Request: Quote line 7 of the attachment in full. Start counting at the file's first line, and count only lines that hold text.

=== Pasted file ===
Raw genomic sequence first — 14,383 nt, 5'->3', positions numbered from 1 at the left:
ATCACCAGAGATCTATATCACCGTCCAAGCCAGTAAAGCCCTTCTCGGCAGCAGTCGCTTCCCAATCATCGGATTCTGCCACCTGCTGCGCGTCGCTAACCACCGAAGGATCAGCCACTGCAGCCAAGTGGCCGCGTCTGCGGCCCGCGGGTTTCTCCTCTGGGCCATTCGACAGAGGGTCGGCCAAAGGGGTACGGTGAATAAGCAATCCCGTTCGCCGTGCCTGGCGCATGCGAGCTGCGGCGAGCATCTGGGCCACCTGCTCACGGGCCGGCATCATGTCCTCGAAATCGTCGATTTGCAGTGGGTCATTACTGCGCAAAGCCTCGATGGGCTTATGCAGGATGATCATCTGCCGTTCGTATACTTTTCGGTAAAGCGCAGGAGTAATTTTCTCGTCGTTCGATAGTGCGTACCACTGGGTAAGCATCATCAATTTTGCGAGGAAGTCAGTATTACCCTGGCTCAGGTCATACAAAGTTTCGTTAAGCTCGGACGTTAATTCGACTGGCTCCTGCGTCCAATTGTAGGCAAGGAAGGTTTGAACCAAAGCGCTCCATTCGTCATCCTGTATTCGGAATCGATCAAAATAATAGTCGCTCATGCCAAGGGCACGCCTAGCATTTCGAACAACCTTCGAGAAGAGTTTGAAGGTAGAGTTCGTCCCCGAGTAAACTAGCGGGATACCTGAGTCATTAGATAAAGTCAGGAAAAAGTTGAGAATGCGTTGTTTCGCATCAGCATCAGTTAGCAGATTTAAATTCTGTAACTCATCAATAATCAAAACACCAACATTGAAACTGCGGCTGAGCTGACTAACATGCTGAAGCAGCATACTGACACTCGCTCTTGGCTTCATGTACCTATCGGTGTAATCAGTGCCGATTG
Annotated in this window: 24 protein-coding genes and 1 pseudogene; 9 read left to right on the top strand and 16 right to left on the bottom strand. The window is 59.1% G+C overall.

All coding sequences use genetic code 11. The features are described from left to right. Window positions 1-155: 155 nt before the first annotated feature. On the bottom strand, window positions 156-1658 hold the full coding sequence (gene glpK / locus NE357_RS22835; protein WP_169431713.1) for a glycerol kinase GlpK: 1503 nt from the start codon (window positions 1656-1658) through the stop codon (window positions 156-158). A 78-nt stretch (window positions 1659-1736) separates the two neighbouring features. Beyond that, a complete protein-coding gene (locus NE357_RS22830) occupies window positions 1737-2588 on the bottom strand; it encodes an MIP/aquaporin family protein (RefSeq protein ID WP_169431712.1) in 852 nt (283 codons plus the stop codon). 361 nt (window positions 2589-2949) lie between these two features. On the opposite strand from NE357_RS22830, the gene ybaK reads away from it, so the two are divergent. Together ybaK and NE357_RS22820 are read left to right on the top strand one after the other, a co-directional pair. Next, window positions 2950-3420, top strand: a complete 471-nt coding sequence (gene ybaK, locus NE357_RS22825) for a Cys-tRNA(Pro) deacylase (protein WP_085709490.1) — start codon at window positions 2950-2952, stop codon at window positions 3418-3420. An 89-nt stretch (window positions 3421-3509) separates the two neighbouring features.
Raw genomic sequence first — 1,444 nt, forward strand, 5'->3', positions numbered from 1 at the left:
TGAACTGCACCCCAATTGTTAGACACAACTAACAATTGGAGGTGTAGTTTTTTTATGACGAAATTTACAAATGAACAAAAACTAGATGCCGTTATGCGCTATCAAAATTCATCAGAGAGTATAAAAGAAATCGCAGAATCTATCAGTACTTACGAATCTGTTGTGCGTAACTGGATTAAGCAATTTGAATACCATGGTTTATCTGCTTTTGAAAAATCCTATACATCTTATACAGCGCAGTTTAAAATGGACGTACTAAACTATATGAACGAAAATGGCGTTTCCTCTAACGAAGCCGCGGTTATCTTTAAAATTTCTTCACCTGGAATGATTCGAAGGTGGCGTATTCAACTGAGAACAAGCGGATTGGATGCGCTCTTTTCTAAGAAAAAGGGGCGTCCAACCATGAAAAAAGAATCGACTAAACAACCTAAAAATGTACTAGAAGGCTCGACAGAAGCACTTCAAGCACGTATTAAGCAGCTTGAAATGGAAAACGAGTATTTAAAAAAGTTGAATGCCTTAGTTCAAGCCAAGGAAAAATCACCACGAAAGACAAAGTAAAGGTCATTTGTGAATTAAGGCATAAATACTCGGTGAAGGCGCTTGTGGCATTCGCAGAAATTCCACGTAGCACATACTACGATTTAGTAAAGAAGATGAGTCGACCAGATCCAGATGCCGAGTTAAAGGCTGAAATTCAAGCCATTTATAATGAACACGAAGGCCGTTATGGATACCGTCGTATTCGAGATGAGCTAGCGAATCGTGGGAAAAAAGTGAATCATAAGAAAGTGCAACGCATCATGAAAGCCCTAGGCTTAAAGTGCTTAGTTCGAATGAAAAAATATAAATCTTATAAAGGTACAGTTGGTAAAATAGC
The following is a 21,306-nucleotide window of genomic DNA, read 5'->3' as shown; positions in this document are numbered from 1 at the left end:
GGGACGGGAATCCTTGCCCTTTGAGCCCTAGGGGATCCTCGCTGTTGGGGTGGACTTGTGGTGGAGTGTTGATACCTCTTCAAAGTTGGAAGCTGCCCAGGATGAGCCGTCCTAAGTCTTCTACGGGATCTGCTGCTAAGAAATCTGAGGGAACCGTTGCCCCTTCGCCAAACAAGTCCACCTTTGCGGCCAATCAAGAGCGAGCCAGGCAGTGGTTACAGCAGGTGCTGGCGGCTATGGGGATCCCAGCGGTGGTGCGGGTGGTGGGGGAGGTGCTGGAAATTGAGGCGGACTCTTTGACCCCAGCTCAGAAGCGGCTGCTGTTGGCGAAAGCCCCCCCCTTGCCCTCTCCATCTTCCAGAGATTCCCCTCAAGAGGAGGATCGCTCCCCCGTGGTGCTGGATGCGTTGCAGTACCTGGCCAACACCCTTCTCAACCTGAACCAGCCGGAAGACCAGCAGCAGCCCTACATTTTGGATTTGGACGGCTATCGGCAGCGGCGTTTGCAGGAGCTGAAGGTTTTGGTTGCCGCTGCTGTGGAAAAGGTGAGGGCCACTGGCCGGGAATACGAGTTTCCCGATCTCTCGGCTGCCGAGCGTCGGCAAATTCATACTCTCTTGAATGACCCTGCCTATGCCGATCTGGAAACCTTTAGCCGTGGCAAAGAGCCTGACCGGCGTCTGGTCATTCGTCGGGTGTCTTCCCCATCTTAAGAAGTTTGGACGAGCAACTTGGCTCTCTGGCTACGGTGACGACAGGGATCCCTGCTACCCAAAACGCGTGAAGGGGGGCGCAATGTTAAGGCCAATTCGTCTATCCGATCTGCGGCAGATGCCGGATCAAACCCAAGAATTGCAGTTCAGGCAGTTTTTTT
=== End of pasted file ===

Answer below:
The following is a 21,306-nucleotide window of genomic DNA, read 5'->3' as shown; positions in this document are numbered from 1 at the left end: